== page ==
Manufacturing Metrology Team

A new 2D-self-calibration method with large freedom and high-precision performance or imaging metrology devices

Peter Ekberg - Industrial Metrology and Optics, Dept. of Production Engineering, KTH Royal Institute of Technology, 10044 Stockholm, Sweden (

Monday 14th March, 1.30pm-3pm
A1 Pope Building

When calibrating 2D or 3D metrology systems you need to rely on a traceable artifact for the calibration. However if the system you intend to calibrate has smaller uncertainties than the uncertainty of the reference artifact, the uncertainty of the instrument will be dominated by the artifact and not by the instrument. The only way to reveal the performance of the instrument is then to use self-calibration, i.e. a calibration without any externally verified references, except a 1D traceable measurement between two points on an artifact. In this presentation the application of a new general self-calibration algorithm is introduced, allowing a large freedom to the positioning of the artifact, and also less demands on the 2D-structure on it. The algorithm is an enhancement of the self-calibration method already published by P. Ekberg et al. The algorithm has successfully been tested by simulations and by using real data from a white light interference microscope, confocal microscope and an AFM yielding X, Y repeatability of a few nm. The algorithm has also been used for separating distortions in ordinary low cost camera based systems opening up possibilities for accurate measurements in images using very low cost equipment.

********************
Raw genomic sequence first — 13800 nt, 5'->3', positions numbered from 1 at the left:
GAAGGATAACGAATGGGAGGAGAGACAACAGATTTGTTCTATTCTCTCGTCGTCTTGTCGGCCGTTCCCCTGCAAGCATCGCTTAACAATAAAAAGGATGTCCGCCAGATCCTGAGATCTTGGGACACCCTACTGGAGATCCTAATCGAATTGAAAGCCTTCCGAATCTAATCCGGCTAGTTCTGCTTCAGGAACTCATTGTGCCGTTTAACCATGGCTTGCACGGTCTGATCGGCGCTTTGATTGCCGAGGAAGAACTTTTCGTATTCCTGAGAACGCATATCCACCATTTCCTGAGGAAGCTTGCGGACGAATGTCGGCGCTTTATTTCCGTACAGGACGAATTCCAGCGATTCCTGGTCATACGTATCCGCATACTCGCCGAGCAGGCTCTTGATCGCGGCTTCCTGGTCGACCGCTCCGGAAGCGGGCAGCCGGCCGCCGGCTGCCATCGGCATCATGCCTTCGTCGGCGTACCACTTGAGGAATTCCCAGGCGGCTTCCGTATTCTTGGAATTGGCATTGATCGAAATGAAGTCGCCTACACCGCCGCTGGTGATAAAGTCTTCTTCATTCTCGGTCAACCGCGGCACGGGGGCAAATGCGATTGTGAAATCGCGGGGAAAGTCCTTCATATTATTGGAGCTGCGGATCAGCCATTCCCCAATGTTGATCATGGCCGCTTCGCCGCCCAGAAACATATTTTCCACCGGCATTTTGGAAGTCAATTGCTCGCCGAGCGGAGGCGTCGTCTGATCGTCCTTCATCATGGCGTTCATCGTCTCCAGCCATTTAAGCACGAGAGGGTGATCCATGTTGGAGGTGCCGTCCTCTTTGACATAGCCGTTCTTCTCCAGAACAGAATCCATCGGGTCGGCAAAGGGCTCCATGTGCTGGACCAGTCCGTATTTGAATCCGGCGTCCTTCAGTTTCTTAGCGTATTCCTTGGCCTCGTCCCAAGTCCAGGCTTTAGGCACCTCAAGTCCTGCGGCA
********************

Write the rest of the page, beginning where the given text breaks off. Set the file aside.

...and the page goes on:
Peter Ekberg, Doctor of Technology, at KTH Royal Institute of Technology, Stockholm, Sweden is one of the founders of Micronic Laser Systems, today Mycronic. He has more than 25 years of experience in the technology used in the pattern generators and large area metrology systems developed by the company. He was in charge of the MMS15000 project that today provides large area mask makers with nm measurement uncertainty over square meter sized masks. His main interest today is in the metrology and image processing fields. He also acts as a teacher in advanced metrology and quality courses in Production Engineering at KTH. He has written several articles on large area mask metrology and has presented the topic at several conferences over the years. He has several patents related to self-calibration and nano-metrology, and his published self-calibration research has been highlighted by “Advances in Engineering” in 2014

Prof. Peter Ekberg gave a seminar about absolute calibration by image processing method.

Manufacturing Metrology Team

Room B38 Advanced Manufacturing Building
Jubilee Campus
Wollaton Road
Nottingham, NG8 1BB